Hoeven Meets with TransCanada Leaders to Move Forward Keystone XL Pipeline
WASHINGTON –Senator John Hoeven this week met with TransCanada President and CEO Russ Girling and TransCanada President of Energy and Oil Pipelines Alex Pourbaix to move forward the Keystone XL pipeline project. Hoeven is working with the Canadian business leaders to secure approval for the project, which will create jobs, provide greater energy security to the United States, and provide much needed energy infrastructure.
“Canada is one of the United States greatest friends and allies. We need to secure a long-term energy relationship with our northern neighbors and approve the Keystone XL pipeline,” said Hoeven. “After reviewing this project for close to five years, it’s past time for the Administration to approve it. The Keystone XL pipeline project will not only create good jobs, help our nation become more energy secure and provide us with much needed energy infrastructure. We need the jobs. We need the energy. We need the Keystone XL pipeline.”
The TransCanada leaders said they are making every effort to show that they are meeting the environmental standards required by the State Department and to attain a final environmental impact statement. Every study conducted by the State Department has found no significant impacts to the environment.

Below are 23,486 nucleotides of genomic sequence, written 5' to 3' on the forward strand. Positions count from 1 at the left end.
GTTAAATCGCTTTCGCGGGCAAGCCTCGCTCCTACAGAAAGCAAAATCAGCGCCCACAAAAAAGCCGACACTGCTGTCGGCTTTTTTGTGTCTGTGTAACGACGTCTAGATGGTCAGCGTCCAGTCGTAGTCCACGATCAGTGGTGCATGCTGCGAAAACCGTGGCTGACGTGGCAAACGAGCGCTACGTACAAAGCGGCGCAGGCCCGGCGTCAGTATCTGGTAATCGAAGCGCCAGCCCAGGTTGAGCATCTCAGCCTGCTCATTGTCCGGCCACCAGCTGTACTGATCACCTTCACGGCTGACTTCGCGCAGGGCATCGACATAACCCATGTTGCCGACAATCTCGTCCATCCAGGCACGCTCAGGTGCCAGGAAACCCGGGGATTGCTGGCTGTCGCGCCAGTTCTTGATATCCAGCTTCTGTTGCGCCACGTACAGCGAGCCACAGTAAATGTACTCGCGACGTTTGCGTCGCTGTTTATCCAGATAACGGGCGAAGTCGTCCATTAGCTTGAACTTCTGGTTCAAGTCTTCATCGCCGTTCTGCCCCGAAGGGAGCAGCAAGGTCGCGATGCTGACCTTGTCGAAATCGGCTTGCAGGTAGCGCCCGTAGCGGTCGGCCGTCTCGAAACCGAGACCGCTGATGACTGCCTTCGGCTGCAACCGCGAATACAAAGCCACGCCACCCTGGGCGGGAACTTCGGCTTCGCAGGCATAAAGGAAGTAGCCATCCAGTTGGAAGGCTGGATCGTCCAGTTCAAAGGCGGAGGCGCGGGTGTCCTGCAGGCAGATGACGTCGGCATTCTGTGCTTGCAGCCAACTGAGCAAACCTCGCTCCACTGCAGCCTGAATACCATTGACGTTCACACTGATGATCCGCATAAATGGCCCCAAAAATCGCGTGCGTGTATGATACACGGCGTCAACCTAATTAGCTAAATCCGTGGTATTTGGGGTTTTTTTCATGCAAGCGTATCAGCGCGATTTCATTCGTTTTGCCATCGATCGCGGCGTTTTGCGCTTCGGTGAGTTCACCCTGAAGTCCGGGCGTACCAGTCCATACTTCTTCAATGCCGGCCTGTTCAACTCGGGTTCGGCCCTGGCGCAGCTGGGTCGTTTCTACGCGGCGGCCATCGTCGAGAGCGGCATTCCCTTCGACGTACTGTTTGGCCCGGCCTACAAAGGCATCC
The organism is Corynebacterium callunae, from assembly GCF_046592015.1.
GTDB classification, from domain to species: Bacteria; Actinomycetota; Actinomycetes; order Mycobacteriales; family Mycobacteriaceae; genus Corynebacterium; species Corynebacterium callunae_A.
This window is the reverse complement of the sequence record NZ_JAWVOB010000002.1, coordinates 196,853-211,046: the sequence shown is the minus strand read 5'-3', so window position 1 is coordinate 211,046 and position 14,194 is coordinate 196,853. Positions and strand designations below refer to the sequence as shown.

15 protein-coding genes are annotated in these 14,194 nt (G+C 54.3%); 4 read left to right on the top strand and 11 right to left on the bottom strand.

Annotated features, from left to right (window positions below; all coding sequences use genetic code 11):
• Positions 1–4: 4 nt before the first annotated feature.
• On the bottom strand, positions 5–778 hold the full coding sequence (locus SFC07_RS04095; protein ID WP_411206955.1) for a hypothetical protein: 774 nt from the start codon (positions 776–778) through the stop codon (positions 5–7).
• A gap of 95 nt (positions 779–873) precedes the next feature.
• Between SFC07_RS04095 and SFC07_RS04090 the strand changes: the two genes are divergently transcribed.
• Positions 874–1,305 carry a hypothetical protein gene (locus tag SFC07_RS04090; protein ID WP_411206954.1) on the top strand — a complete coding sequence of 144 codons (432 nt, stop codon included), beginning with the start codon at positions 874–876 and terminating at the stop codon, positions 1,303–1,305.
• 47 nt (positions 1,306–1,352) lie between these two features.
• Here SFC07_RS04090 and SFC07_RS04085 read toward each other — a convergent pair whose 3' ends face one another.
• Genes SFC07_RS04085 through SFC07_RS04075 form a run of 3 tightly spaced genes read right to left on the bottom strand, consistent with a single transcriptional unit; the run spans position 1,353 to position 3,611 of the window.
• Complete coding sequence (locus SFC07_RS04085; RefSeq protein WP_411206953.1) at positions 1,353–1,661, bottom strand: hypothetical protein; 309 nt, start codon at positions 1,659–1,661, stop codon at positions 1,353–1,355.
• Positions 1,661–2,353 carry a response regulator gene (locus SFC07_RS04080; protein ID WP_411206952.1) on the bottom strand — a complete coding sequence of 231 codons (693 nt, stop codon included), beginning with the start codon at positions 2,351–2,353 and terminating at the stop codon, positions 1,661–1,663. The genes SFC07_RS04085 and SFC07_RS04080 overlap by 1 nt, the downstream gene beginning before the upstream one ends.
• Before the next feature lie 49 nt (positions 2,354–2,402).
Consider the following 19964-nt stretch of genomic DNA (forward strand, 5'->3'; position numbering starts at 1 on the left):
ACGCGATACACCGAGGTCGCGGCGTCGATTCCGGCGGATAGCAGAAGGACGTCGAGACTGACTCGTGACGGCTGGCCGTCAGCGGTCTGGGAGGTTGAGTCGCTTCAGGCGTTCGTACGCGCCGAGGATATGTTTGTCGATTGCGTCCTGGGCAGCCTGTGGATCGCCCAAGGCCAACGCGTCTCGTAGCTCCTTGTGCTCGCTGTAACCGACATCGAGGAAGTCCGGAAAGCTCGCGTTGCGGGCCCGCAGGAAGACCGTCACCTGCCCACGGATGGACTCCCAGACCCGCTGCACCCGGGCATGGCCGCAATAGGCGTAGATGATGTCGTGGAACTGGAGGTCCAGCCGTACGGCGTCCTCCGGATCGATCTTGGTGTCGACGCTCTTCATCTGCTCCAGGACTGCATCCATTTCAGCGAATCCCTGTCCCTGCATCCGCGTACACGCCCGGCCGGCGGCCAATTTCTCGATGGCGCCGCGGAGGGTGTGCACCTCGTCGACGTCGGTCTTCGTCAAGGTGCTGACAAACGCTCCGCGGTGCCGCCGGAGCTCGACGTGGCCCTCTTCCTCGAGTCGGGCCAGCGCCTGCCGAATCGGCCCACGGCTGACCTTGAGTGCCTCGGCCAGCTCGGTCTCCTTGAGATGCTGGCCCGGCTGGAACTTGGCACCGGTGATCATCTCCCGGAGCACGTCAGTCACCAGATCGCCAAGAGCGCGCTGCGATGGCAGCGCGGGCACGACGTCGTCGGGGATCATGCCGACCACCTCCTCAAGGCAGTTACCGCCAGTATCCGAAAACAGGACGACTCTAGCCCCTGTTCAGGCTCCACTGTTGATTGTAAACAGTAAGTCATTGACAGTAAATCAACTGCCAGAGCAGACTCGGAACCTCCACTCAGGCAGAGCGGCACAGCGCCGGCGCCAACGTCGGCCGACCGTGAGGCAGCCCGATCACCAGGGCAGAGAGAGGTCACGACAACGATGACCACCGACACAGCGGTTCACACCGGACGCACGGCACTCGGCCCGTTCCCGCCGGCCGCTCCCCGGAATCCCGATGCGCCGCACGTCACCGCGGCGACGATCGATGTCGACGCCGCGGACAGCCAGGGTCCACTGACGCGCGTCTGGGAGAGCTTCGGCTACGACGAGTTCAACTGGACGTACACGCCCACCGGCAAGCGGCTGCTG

The Keystone XL pipeline will be monitored 24 hours a day, 365 days a year, and satellites will send data from 25,000 data points to the pipeline’s monitoring center. If a drop in pressure is detected, any section of the pipeline can be isolated remotely, closing any of the hundreds of valves on the system within minutes.
In March, Hoeven got a bipartisan majority of the U.S. Senate to vote in support of the Keystone XL pipeline, with a filibuster-proof majority of 62 to 37. The senator continues to press the Administration’s to approve the 1,700 mile, modern, energy infrastructure project.
The Keystone XL pipeline will carry 830,000 barrels of oil from Canada to refineries in the United States, including 100,000 barrels from Montana and North Dakota. The Department of Energy confirms that the transported oil will be refined and used in the United States.
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